Chang has been accused in the media of being a Kuomintang hitman during the martial law era and heading an international crime syndicate before turning to politics. The CUPP is known for its rough street tactics at political events. CUPP hooligans attacked pro-independence students in 2017 on the campus of National Taiwan University. Hong Kong democracy activists were also attacked by party members that year. White Wolves targeted the pro-American advocacy group Taiwan Civil Government with a noisy protest outside the TCG office two years ago in Taipei and are suspected of a firebombing at the now-demolished TCG headquarters in Taoyuan.

Ho spoke with the Global Times after being charged. Ho said, “I have told them that if I receive one penny from the mainland for political purposes, you can execute me at once.”

When asked about her Chinese connections, Ho was defiant. “We are from the mainland, and the mainland is our home as well even as we live in Taiwan. We have exchanges with the mainland-based civil organization like the All-China Federation of Taiwan Compatriots to share sentiments and experiences with Taiwan compatriots who moved to the mainland. But unfortunately, all of these could become excuses for the secessionist Taiwan authority of the Democratic Progressive Party to prosecute.”

The Global Times is a Chinese newspaper and refers to the Republic of China in-exile as the “Democratic Progressive Party authority” in the story quoting Ho. Actually, the preferred name for Taiwan, formerly Formosa, by the People’s Republic China is “Chinese Taipei” to support claims the island is a breakaway state.

Ho has been under investigation for months and was prevented from returning to China in April for her mother’s funeral. Prior to the January elections, Ho led a sixteen member group on a three-county tour that was partially subsidized with money from China. Ho was accused of vote-buying with the campaign junket. Ho’s response is that she is the victim of “political persecution” because of her pro-China views.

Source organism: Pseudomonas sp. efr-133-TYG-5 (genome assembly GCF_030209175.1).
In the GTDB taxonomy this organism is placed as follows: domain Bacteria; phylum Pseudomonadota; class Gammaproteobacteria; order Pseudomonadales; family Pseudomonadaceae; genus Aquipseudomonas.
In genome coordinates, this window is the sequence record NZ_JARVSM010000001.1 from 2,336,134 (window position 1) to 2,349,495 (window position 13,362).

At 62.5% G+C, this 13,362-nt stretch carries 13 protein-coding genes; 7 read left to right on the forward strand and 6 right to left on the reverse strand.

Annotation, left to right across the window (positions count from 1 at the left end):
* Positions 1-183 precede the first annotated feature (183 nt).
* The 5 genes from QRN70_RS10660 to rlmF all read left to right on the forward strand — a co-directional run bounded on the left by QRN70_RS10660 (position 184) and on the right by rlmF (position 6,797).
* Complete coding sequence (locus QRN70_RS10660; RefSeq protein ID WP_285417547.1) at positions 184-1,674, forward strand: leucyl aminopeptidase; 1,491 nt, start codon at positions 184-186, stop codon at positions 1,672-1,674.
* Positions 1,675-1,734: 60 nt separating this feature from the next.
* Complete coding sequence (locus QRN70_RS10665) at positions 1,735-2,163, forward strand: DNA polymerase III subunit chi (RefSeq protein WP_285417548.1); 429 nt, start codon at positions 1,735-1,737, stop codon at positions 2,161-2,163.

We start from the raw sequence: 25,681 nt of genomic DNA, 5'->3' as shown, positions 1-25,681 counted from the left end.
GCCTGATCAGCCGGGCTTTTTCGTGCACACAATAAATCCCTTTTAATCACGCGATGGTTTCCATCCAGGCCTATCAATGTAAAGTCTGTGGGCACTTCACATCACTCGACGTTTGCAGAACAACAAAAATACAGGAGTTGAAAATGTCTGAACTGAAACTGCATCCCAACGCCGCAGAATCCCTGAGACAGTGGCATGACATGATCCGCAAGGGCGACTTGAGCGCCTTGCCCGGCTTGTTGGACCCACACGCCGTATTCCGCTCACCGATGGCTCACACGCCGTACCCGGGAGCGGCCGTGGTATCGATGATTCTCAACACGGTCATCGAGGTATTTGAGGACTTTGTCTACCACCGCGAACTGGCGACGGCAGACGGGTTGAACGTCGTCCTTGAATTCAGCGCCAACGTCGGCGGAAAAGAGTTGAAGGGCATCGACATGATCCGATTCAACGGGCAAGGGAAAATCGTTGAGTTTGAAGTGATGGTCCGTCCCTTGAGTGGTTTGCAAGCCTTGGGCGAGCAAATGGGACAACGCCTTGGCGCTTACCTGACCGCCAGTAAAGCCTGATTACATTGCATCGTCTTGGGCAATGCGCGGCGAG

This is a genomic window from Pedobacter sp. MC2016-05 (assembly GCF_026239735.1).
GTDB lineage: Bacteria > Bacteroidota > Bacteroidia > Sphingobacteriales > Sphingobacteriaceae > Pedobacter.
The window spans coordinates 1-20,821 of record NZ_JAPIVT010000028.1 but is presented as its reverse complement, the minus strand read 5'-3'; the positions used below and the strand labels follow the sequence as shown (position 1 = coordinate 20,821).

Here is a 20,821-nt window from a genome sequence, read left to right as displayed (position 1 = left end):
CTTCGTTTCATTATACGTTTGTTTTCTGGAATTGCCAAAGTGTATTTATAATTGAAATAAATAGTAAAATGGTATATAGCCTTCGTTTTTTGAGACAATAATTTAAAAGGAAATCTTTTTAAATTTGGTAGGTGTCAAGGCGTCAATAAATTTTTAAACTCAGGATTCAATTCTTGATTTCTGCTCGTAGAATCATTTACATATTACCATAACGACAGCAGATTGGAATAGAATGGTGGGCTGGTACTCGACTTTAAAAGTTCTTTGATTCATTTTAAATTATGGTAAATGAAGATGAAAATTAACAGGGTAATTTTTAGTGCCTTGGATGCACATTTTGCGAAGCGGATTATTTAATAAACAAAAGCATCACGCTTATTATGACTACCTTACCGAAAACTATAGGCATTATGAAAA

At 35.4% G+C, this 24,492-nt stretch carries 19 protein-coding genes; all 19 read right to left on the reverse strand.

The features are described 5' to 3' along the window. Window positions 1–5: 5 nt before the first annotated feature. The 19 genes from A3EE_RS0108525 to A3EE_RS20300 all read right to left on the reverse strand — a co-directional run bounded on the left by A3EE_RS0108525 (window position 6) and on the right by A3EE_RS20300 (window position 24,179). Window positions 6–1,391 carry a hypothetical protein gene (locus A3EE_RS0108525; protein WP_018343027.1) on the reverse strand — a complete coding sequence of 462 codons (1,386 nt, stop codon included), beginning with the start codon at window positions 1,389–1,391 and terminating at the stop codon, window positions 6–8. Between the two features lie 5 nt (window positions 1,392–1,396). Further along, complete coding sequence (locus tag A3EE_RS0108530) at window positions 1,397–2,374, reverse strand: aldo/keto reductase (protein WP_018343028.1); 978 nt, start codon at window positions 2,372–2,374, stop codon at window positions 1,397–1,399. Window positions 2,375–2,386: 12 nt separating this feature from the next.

Ho might be a Chinese spy, that remains to be proven. However, Ho’s questioning of Tsai Ing-wen’s 1984 thesis is a crime shared by many. Allegations of academic fraud have dogged Tsai ever since her tardy thesis submission. The thesis itself raises questions. The dissertation looks like a draft document with pagination problems, footnote issues, and handwritten notations including a question mark.

Tsai has escalated the controversy by refusing to name the two thesis examiners who purportedly approved her work during a Sunday thesis viva session in October 1983. Tsai has boasted how impressed the thesis examiners were but will not identify them for verification. Neither the London School of Economics, where Tsai studied, nor the University of London, which awarded Tsai her doctorate, will say who the two professors were or when they signed off for her diploma.

Tsai has made criminal defamation complaints against attorney Ho De-fen and newsman Dennis Peng for comments they have made about the controversial thesis. Those cases are pending. Now Ho Jianghua is facing a jail sentence over her protest about the thesis.

Meanwhile, in London, three different appeals are lodged with the Information Review Tribunal in an effort to force the two schools to come clean about who approved Tsai’s thesis and when. A court hearing in January will resolve whether the cases can go forward.

Republic of China in-exile President Tsai Ing-wen posted false online photo caption about her PhD thesis viva

Republic of China in-exile President Tsai Ing-wen posing with her sister sometime in the mid-1980’s outside the Cathedral Church of St. Paul in Boston. Tsai claimed this summertime photo was taken in October in London. (credit: Tsai Ing-wen)

Pictures don’t lie, but sometimes captions do. President Tsai Ing-wen of the Republic of China in-exile falsely posted in her online memoir a picture with her sister which she captioned “My sister came to London for my PhD viva exam.” After Taiwanese news show host Dennis Peng reported on the deceptive photo caption, Tsai changed the caption to read “A picture with my sister.” It turns out the supposed London photo was really taken in Boston and had nothing to do with her London School of Economics oral PhD examination.